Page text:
We took in our male rabbit, who I believe is a black-and-brown rex, several months ago after losing our buck. I hoped to have colorful pelts for a variety of uses. However, my plan backfired: these bunnies are way too cute for food, my husband insists. Some will therefore be sold, some will be eaten, and we will be purchasing an additional New Zealand buck.

The garden is filling out, which feels slow but good. I’ll be prepping fall beds this coming week and planting brassicas, as well as more beans on the pea trellis after we harvest the stunted shoots for salad tonight. This incredibly hot summer has had no sympathy for our late plantings.

This is the first year in many that I’ve been filled with visceral euphoria in anticipation of fall. I suppose it’s because I’m back home. And here, I think we will enjoy the most sumptuous fall of any, and I can enjoy these sweltering summer days for their promise of eventual cool and falling leaves and rain.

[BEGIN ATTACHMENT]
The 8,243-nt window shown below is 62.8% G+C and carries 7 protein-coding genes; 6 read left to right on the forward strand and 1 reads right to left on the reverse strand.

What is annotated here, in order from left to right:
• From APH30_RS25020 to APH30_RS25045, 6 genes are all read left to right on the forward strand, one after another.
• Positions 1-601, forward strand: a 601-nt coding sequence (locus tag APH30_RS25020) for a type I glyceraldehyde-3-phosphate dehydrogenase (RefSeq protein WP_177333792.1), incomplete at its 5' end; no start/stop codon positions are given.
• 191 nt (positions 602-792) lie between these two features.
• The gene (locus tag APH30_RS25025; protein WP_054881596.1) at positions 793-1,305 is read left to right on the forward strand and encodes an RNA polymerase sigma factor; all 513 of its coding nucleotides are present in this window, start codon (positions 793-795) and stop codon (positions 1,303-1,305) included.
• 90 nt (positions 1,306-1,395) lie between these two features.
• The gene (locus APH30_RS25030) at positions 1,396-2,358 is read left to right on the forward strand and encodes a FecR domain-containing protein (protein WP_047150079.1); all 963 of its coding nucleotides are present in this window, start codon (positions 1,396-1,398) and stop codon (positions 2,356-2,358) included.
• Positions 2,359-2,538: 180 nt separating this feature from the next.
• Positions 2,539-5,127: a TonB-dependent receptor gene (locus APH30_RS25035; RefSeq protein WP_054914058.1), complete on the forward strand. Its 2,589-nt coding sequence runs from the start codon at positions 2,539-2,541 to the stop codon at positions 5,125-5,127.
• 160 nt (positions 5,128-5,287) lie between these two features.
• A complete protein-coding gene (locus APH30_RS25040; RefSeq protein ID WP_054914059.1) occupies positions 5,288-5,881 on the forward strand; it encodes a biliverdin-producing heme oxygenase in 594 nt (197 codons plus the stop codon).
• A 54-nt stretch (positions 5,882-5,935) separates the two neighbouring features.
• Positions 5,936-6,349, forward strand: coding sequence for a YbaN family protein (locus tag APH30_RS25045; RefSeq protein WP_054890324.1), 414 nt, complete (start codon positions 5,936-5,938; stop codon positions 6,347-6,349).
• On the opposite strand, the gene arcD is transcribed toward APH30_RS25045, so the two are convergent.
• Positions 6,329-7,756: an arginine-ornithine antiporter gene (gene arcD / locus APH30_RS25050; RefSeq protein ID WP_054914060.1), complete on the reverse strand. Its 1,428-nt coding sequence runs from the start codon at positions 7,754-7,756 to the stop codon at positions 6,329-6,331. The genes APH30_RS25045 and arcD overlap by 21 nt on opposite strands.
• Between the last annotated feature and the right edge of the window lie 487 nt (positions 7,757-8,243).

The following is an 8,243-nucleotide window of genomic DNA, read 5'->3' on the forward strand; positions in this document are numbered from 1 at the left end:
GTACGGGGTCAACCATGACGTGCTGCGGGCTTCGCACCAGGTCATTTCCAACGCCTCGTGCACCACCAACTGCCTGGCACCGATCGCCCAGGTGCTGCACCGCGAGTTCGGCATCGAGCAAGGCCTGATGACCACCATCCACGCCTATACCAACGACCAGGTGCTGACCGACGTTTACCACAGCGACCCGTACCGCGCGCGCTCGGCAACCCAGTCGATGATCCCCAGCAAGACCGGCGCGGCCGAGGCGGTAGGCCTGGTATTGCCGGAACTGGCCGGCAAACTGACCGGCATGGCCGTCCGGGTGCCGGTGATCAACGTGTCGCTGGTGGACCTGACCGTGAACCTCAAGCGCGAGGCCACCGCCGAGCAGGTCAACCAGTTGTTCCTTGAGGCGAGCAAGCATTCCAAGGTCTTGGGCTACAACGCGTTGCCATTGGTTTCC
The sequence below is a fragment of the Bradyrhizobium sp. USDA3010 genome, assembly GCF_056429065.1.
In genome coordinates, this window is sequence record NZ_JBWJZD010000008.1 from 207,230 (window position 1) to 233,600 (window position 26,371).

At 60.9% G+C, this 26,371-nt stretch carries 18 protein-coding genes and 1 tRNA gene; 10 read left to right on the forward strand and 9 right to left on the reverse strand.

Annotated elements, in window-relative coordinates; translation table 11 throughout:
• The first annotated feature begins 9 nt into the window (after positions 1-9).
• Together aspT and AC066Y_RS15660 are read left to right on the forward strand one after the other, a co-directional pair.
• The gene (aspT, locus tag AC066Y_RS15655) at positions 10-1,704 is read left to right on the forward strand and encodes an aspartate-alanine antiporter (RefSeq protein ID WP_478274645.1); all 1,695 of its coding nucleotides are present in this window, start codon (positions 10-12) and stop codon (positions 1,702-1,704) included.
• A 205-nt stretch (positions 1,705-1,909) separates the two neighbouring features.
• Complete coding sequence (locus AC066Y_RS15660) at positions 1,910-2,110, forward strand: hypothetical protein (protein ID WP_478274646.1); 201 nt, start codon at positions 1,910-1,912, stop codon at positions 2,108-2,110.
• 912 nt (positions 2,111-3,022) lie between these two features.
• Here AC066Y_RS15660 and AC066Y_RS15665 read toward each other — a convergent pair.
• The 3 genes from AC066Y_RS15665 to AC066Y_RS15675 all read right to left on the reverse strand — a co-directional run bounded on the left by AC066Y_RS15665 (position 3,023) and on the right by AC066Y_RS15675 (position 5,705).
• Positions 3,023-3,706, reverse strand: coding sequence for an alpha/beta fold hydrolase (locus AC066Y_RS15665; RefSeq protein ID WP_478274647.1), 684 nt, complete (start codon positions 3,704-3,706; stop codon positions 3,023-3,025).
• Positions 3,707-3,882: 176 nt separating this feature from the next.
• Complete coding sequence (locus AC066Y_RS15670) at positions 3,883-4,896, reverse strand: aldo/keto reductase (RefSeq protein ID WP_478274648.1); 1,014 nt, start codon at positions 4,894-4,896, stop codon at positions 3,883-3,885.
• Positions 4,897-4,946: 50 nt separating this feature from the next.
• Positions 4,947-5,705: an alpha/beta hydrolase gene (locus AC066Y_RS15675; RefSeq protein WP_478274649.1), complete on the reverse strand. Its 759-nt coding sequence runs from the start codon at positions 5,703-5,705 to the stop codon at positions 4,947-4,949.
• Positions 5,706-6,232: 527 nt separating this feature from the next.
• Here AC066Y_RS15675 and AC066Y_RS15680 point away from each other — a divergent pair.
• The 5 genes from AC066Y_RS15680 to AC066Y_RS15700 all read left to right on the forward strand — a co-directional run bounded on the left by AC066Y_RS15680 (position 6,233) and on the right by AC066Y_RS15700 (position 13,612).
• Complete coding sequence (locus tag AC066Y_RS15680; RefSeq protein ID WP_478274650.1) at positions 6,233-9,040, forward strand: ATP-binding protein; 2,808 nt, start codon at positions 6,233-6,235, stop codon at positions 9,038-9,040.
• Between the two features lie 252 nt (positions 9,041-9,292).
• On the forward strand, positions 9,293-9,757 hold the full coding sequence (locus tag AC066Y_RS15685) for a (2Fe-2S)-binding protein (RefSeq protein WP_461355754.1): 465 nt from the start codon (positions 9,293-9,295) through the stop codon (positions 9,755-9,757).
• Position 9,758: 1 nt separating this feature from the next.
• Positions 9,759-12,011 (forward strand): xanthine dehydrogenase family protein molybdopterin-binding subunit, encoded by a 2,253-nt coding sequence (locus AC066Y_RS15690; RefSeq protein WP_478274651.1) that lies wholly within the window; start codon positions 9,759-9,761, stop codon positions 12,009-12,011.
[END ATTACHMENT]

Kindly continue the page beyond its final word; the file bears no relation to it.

Moving 50 Animals 600 Miles

We made it! We are officially here permanently. I can’t say that it feels so final in my mind– rather, the days are rushing by as if again approaching the long return trip to California. Without a set routine and with such a seemingly insurmountable to-do list, the past week has been a blur.

The process of packing and loading, of corralling the animals and worrying about how in the world we’d be able to move them all at once, is still haunting my dreams.

The two sheep, two goats, three rabbits, four geese, and dozens of chickens all rode in one trailer, neatly packed into cages and a makeshift livestock area. As stressful and challenging as the experience was, the actual trip was successful and undoubtedly quite the amusing scene for passers-by. We did try to track down a professional livestock mover or at least rent a proper trailer, for the record, but in the end, this was it. And it worked!